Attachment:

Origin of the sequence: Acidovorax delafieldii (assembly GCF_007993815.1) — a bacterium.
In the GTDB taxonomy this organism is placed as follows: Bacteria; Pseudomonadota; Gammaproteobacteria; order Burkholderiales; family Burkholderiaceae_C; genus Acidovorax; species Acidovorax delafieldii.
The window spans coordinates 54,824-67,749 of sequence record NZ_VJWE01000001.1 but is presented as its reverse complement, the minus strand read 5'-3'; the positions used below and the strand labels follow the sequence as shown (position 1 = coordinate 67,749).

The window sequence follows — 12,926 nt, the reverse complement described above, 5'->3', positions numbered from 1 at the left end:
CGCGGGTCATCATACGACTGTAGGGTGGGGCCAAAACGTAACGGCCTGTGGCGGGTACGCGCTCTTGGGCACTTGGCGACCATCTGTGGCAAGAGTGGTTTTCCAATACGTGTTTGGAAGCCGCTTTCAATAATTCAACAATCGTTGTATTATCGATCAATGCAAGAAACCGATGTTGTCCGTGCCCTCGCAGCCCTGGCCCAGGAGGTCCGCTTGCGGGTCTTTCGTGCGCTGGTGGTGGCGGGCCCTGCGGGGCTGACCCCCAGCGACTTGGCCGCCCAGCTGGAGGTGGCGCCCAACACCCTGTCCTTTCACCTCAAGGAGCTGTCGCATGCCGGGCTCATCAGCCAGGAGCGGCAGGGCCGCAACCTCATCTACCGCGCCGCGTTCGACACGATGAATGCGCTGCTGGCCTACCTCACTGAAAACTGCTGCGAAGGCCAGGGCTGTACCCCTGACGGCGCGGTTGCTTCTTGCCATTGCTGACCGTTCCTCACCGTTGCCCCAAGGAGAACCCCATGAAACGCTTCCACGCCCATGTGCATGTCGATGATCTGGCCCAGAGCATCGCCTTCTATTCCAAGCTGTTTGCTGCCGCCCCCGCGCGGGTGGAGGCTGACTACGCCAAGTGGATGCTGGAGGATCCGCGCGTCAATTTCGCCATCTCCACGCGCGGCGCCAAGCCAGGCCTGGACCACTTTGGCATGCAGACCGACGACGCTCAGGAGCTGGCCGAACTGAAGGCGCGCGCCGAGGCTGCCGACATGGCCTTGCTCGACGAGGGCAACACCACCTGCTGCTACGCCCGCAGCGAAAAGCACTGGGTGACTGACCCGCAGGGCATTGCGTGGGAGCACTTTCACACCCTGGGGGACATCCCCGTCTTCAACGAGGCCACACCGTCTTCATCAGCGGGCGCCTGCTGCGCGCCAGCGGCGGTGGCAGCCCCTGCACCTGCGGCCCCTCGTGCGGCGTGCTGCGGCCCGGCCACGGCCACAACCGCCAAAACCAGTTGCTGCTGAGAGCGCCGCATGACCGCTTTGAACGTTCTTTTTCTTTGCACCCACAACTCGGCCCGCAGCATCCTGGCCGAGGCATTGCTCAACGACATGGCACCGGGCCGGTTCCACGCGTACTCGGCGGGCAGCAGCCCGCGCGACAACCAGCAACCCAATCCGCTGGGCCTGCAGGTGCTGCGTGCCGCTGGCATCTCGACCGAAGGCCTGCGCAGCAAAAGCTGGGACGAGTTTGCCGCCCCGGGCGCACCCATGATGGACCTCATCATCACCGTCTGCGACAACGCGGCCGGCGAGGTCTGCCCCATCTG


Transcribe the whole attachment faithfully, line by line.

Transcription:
Origin of the sequence: Acidovorax delafieldii (assembly GCF_007993815.1) — a bacterium.
In the GTDB taxonomy this organism is placed as follows: Bacteria; Pseudomonadota; Gammaproteobacteria; order Burkholderiales; family Burkholderiaceae_C; genus Acidovorax; species Acidovorax delafieldii.
The window spans coordinates 54,824-67,749 of sequence record NZ_VJWE01000001.1 but is presented as its reverse complement, the minus strand read 5'-3'; the positions used below and the strand labels follow the sequence as shown (position 1 = coordinate 67,749).

The window sequence follows — 12,926 nt, the reverse complement described above, 5'->3', positions numbered from 1 at the left end:
CGCGGGTCATCATACGACTGTAGGGTGGGGCCAAAACGTAACGGCCTGTGGCGGGTACGCGCTCTTGGGCACTTGGCGACCATCTGTGGCAAGAGTGGTTTTCCAATACGTGTTTGGAAGCCGCTTTCAATAATTCAACAATCGTTGTATTATCGATCAATGCAAGAAACCGATGTTGTCCGTGCCCTCGCAGCCCTGGCCCAGGAGGTCCGCTTGCGGGTCTTTCGTGCGCTGGTGGTGGCGGGCCCTGCGGGGCTGACCCCCAGCGACTTGGCCGCCCAGCTGGAGGTGGCGCCCAACACCCTGTCCTTTCACCTCAAGGAGCTGTCGCATGCCGGGCTCATCAGCCAGGAGCGGCAGGGCCGCAACCTCATCTACCGCGCCGCGTTCGACACGATGAATGCGCTGCTGGCCTACCTCACTGAAAACTGCTGCGAAGGCCAGGGCTGTACCCCTGACGGCGCGGTTGCTTCTTGCCATTGCTGACCGTTCCTCACCGTTGCCCCAAGGAGAACCCCATGAAACGCTTCCACGCCCATGTGCATGTCGATGATCTGGCCCAGAGCATCGCCTTCTATTCCAAGCTGTTTGCTGCCGCCCCCGCGCGGGTGGAGGCTGACTACGCCAAGTGGATGCTGGAGGATCCGCGCGTCAATTTCGCCATCTCCACGCGCGGCGCCAAGCCAGGCCTGGACCACTTTGGCATGCAGACCGACGACGCTCAGGAGCTGGCCGAACTGAAGGCGCGCGCCGAGGCTGCCGACATGGCCTTGCTCGACGAGGGCAACACCACCTGCTGCTACGCCCGCAGCGAAAAGCACTGGGTGACTGACCCGCAGGGCATTGCGTGGGAGCACTTTCACACCCTGGGGGACATCCCCGTCTTCAACGAGGCCACACCGTCTTCATCAGCGGGCGCCTGCTGCGCGCCAGCGGCGGTGGCAGCCCCTGCACCTGCGGCCCCTCGTGCGGCGTGCTGCGGCCCGGCCACGGCCACAACCGCCAAAACCAGTTGCTGCTGAGAGCGCCGCATGACCGCTTTGAACGTTCTTTTTCTTTGCACCCACAACTCGGCCCGCAGCATCCTGGCCGAGGCATTGCTCAACGACATGGCACCGGGCCGGTTCCACGCGTACTCGGCGGGCAGCAGCCCGCGCGACAACCAGCAACCCAATCCGCTGGGCCTGCAGGTGCTGCGTGCCGCTGGCATCTCGACCGAAGGCCTGCGCAGCAAAAGCTGGGACGAGTTTGCCGCCCCGGGCGCACCCATGATGGACCTCATCATCACCGTCTGCGACAACGCGGCCGGCGAGGTCTGCCCCATCTG